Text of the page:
Online, many of us disclose our data, communicate via social media, use dating portals and payback cards relatively carefree.
When travelling on the net, many people seem to be indifferent to the fact that they disclose their data – be it information about their current whereabouts, buying behaviour, photos in social networks, preferences and plans. Digitally, many of us are chatterboxes who are willing to give information.
In real life, on the other hand, we would not let our neighbors leaf through our photo albums, invite them to inspect our food, or let strangers enter our children’s room – most of us are really concerned about our privacy in “real” life.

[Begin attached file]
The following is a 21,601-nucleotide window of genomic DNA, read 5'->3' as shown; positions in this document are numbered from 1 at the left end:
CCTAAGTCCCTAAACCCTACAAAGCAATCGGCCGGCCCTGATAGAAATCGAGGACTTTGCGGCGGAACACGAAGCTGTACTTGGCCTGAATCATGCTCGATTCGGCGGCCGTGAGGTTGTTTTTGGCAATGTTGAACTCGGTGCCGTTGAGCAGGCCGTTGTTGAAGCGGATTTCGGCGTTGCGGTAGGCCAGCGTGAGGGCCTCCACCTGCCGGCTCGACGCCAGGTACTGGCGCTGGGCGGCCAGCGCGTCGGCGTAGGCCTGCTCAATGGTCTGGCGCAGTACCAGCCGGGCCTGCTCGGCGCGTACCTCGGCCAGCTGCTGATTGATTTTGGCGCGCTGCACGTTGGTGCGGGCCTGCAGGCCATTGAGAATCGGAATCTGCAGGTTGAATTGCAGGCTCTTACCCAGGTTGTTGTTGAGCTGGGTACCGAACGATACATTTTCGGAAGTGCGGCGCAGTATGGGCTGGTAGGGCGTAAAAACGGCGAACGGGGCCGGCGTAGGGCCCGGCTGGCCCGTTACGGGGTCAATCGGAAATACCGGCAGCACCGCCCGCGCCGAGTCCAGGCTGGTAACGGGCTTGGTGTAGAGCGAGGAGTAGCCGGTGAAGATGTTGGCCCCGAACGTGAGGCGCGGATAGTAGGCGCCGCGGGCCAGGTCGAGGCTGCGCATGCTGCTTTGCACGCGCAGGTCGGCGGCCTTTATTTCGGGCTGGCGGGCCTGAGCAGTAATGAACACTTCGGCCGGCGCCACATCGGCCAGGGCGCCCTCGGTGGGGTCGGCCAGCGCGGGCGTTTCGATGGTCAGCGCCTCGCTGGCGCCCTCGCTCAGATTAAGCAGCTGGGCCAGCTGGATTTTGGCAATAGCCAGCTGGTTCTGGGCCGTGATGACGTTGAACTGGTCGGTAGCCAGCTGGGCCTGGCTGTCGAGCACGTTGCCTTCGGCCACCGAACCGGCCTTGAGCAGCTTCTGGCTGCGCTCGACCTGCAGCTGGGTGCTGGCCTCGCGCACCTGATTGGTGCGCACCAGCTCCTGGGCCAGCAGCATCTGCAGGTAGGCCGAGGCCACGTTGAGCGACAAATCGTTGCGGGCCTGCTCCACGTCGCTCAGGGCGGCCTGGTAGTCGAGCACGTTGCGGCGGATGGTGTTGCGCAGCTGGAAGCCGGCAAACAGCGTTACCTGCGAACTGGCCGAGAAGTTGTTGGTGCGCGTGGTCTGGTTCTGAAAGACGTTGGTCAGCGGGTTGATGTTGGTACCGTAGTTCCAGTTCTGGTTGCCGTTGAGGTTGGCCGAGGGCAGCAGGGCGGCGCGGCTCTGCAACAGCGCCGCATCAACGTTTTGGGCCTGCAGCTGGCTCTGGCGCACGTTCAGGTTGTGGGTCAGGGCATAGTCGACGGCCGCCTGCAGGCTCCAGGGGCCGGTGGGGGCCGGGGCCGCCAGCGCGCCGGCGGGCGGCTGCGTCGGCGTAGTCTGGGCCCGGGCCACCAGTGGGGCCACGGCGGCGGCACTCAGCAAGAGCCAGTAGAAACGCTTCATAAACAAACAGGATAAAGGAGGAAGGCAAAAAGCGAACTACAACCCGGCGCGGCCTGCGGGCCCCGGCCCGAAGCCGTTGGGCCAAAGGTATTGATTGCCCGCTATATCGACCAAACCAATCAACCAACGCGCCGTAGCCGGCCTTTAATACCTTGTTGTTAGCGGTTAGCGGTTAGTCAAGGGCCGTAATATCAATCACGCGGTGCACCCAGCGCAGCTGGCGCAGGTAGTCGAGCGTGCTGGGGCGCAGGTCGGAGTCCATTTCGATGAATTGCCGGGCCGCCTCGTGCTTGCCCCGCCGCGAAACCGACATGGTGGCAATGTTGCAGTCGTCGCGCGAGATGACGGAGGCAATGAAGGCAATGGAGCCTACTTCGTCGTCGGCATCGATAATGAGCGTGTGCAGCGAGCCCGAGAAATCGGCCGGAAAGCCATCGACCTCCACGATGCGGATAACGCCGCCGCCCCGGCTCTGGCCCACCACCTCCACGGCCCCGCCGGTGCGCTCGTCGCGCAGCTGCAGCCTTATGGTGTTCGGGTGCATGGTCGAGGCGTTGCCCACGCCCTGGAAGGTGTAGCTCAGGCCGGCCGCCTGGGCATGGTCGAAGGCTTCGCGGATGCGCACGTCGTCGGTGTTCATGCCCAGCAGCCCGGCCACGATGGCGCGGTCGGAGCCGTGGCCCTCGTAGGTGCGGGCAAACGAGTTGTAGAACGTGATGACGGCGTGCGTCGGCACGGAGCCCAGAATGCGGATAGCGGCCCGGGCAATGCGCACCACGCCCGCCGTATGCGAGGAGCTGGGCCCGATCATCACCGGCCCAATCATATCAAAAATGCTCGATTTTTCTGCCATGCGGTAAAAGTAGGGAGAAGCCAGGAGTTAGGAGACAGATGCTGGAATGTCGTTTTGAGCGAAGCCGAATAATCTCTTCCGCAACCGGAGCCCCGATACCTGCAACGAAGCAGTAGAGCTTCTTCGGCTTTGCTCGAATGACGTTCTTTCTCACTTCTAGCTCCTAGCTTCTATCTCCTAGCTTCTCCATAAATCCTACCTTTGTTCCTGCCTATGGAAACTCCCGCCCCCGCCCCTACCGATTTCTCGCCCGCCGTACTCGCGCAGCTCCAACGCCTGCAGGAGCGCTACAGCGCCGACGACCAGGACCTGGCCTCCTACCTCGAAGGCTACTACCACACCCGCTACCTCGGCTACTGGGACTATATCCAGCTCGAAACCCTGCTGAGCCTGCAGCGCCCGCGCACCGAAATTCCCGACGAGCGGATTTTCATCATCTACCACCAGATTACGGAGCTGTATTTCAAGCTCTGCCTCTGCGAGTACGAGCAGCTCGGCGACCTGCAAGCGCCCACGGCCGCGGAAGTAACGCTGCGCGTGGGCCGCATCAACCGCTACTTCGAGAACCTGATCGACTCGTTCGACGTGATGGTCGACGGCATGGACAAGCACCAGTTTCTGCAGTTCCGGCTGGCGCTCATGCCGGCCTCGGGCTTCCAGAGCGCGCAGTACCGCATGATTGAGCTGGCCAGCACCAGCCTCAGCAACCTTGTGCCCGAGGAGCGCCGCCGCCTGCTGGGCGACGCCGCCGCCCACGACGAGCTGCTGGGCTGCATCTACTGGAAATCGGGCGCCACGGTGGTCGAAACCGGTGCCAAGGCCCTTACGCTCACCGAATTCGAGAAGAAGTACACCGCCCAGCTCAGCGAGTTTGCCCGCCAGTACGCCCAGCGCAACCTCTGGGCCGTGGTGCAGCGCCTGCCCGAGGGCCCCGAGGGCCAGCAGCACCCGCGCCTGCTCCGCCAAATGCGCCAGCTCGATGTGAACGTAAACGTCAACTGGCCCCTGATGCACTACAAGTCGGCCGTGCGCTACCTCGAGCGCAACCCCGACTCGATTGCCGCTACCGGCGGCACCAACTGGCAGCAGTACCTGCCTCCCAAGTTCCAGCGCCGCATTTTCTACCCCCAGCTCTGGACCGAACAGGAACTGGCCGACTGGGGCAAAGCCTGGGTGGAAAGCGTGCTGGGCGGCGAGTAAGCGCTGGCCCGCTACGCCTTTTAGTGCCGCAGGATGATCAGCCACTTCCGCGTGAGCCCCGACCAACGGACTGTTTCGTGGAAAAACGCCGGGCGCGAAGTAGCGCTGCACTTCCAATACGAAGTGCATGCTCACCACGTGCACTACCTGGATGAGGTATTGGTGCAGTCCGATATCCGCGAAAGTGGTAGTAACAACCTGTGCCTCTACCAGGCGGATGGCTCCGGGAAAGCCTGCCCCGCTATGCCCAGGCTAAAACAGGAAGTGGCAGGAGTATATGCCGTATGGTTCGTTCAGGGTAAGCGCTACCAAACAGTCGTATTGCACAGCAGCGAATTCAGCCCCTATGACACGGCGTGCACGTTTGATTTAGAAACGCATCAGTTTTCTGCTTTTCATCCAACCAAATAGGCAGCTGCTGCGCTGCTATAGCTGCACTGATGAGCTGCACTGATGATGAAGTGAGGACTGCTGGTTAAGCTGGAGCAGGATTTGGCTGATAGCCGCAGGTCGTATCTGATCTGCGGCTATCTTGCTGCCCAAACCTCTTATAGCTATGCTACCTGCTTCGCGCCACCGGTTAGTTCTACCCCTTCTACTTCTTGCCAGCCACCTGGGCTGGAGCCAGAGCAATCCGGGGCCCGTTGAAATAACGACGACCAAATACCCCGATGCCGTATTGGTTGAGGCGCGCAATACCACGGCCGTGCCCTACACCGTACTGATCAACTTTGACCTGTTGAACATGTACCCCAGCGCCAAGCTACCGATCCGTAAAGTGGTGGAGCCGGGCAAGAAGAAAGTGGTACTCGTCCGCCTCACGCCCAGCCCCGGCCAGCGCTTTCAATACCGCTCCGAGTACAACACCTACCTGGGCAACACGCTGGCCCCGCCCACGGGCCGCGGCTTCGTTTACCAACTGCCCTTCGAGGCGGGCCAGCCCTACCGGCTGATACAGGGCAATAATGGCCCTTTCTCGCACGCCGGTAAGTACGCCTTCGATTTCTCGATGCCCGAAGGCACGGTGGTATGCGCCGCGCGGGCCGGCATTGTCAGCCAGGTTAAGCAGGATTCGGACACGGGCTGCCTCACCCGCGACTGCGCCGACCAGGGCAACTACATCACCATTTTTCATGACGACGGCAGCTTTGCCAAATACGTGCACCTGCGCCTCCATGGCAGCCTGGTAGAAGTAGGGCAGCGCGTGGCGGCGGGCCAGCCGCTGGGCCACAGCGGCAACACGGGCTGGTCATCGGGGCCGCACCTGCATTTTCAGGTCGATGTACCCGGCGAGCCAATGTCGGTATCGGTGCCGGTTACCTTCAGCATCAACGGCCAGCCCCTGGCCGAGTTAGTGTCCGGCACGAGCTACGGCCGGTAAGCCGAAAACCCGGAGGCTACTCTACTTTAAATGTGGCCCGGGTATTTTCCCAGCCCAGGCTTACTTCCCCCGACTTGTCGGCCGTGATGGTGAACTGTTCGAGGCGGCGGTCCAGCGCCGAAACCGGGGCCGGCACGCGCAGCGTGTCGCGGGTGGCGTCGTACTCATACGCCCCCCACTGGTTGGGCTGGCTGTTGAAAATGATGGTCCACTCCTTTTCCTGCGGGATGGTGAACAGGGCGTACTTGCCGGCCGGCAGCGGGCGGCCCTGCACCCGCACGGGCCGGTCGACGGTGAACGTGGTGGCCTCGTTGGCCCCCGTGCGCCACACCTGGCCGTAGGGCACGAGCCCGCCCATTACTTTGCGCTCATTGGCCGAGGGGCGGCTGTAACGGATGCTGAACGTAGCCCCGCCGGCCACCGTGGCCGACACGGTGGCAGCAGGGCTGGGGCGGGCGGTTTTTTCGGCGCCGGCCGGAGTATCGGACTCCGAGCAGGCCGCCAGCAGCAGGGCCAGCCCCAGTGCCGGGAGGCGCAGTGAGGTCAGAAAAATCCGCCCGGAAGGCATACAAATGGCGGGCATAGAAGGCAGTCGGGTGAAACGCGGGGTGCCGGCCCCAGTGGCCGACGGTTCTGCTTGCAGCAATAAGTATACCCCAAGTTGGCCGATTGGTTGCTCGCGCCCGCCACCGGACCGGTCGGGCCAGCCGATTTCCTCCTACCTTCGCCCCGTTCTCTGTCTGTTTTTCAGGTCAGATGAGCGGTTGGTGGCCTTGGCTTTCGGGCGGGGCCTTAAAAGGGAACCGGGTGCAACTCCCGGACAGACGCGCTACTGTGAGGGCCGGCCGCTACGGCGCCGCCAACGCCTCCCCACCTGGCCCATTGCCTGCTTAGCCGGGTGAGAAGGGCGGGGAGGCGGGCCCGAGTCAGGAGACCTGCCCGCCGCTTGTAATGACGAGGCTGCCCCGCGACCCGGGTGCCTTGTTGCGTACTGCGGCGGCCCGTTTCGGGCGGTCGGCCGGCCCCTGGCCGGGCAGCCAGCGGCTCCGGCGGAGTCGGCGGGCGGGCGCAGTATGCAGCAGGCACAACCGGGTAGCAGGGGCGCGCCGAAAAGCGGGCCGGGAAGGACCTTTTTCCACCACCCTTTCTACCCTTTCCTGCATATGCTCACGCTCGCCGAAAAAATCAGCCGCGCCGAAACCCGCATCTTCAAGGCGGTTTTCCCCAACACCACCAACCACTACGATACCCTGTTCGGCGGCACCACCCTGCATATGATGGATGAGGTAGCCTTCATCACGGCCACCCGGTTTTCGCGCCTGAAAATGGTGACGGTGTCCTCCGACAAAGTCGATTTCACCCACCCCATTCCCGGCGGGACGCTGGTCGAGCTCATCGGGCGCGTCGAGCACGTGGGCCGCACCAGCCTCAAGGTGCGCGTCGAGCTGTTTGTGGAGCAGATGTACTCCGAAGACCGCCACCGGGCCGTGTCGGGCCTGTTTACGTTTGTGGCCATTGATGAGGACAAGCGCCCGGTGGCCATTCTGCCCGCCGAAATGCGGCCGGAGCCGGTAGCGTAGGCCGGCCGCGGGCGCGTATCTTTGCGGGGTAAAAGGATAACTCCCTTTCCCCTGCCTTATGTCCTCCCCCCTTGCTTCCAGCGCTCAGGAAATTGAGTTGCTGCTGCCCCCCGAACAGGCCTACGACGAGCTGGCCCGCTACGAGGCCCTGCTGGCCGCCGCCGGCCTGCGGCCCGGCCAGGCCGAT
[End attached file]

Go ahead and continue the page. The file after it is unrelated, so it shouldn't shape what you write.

This contradiction between carefree behaviour and concerns about lack of privacy is called the privacy paradox.
The term was first coined by the US media scientist Susan Barnes.
The protection of the data seems to us indifferent and important at the same time: We act paradoxically – privacy paradox!